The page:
Academic journal article Sport Marketing Quarterly

Brand Recall and Recognition: A Comparison of Television and Sport Video Games as Presentation Modes

Academic journal article Sport Marketing Quarterly

Brand Recall and Recognition: A Comparison of Television and Sport Video Games as Presentation Modes

Article excerpt


In today's cluttered marketplace it is essential that corporations seek new and innovative ways to reach their target audience. Sport video games represent an emerging media forum for brand management as corporations are now engaging in brand placement within sport video games in an attempt to reach consumers in a non-traditional way. Despite the growth of this practice little research has been conducted to determine its effectiveness, particularly as it compares to placement within more traditional mediums. As such, the purpose of this study is to compare the recall and recognition rates for brands appearing in a sport video game and brands appearing in a televised sport contest. The results have important implications for corporate marketers and indicate that recall for brands that appeared in a televised NASCAR race were higher than those in a NASCAR themed video game; however, recognition rates were not statistically significant.


From 1996 to 2006 computer and video game sales in the United States grew from $2.6 billion to $7.4 billion (Entertainment Software Association, 2007). Of that $7.4 billion in sales, sport video games are one of the most popular genres, ranking second in total number of units sold in 2006, accounting for 17% of industry sales (Entertainment Software Association, 2007). Due to the growth of the industry, video games now seem to be a major competitor for traditional forms of entertainment, discretionary income, and consumer leisure time. In fact, 2004 sales of video game items surpassed movie theater box office receipts in the US market (e-Strategic Research, 2005), and millions of Americans own some type of video game system. A large portion of US households (33%) own a console video game system, and 41% of Americans indicated that they planned to purchase one or more video games in 2007 (Entertainment Software Association, 2007).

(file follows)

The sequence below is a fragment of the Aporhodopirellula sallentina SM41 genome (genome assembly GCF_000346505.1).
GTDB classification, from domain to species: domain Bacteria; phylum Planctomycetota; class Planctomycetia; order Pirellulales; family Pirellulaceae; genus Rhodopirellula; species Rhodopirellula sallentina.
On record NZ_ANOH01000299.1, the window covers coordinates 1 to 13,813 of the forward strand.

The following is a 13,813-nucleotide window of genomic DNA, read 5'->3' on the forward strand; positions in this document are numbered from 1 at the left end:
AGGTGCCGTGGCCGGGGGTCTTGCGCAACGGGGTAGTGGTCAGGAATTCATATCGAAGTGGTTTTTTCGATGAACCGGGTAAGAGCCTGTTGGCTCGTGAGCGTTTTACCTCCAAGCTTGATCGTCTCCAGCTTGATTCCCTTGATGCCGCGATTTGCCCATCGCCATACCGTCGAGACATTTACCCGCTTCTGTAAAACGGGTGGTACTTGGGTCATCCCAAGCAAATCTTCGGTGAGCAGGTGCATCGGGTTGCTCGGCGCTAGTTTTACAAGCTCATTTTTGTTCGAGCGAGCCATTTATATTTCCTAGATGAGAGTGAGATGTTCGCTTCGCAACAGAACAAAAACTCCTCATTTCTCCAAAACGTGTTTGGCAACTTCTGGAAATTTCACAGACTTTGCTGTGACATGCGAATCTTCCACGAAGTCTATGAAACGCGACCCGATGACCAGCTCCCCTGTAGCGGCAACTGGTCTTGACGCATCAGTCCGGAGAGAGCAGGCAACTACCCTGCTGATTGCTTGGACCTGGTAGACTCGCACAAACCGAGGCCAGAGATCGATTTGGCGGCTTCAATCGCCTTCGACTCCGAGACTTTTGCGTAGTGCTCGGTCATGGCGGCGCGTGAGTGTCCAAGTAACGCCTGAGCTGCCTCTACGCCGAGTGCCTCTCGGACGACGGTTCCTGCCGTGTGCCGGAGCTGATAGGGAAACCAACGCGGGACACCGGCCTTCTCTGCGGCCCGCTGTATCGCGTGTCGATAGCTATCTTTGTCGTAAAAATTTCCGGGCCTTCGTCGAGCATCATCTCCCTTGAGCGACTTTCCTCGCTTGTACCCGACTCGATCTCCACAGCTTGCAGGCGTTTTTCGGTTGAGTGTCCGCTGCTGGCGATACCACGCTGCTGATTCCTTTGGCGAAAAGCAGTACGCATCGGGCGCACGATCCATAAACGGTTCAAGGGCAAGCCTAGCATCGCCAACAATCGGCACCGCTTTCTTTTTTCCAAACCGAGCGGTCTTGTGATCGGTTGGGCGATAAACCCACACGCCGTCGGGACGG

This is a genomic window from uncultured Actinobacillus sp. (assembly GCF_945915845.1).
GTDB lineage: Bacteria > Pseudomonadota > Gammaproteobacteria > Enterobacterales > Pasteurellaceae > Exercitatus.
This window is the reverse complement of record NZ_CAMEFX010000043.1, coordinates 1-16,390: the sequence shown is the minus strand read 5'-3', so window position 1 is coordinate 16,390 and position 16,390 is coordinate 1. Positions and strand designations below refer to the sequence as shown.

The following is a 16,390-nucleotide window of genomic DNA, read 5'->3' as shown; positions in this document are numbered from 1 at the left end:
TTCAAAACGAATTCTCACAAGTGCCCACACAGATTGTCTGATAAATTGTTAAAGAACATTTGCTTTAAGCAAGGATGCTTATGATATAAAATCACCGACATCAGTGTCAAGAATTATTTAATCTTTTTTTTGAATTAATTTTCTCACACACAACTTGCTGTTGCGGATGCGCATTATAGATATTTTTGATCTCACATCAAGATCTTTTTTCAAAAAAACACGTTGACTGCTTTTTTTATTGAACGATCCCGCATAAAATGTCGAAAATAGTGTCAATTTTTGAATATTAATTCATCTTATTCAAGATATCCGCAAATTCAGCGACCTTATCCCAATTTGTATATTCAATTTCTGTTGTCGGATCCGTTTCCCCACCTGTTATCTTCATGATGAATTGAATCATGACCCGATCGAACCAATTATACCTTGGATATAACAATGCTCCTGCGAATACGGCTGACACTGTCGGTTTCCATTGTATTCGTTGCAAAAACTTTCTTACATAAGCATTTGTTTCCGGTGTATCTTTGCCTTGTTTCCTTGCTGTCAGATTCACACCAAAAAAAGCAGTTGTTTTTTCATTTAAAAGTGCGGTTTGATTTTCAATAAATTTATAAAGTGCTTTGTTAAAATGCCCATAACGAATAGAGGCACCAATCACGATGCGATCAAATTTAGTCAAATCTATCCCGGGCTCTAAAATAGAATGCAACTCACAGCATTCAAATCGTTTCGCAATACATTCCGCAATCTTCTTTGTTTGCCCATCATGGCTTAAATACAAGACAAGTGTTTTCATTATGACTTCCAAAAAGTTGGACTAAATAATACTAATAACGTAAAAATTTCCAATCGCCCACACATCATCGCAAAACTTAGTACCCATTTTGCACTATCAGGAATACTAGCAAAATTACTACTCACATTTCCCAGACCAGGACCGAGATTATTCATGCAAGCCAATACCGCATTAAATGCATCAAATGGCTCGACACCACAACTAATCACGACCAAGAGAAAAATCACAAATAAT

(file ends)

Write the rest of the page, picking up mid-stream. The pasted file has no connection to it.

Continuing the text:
This growth has also led many professional and collegiate properties to consider sport video games as an innovative tool to reach existing sport consumers, attract new customers, and access younger market segments by incorporating their brands into interactive games (Arrington, 2003; Lefton, 2005). In addition to league video game licenses, corporate marketers are utilizing this new medium by engaging in brand placement within video games. The technology research firm The Yankee Group estimated that $70 million in advertising revenue was generated via in-game ads in the US in 2003, and that number is predicted to increase to more than $700 million by 2010 (Yankee Group, 2006). Despite this growth little research has been conducted on the effectiveness of corporations placing their brand within sport video games, in particular as it compares to more traditional brand placement methods utilized during a live sporting event such as venue signage, logo placement, and sponsored segments.

Brand Recall and Recognition

When corporations place their brand within sport video games their likely end goal is to positively impact brand equity, and in turn have an effect on some marketplace outcomes such as image enhancement, product sales, and brand exposure. In order to have an impact on brand equity Aaker (1996) suggests that factors such as brand awareness, brand loyalty, perceived quality, and brand associations must be impacted in a positive way. Keller (1993) also proposed that brand equity relies on the knowledge one has for the brand, which consists of brand awareness and brand associations.

In sport, the study of brand equity has been a focus in recent literature, primarily due to the shift of many professional sport teams and leagues from the realization of short-term profits to more of a strategic focus on managing a team's brand (Gladden, Irwin, & Sutton, 2001). Gladden, Milne, and Sutton (1998) were the first to provide a framework for brand equity in sport and posited that there are a number of antecedents in collegiate sport that could impact perceived quality, brand awareness, brand associations, and brand loyalty. …

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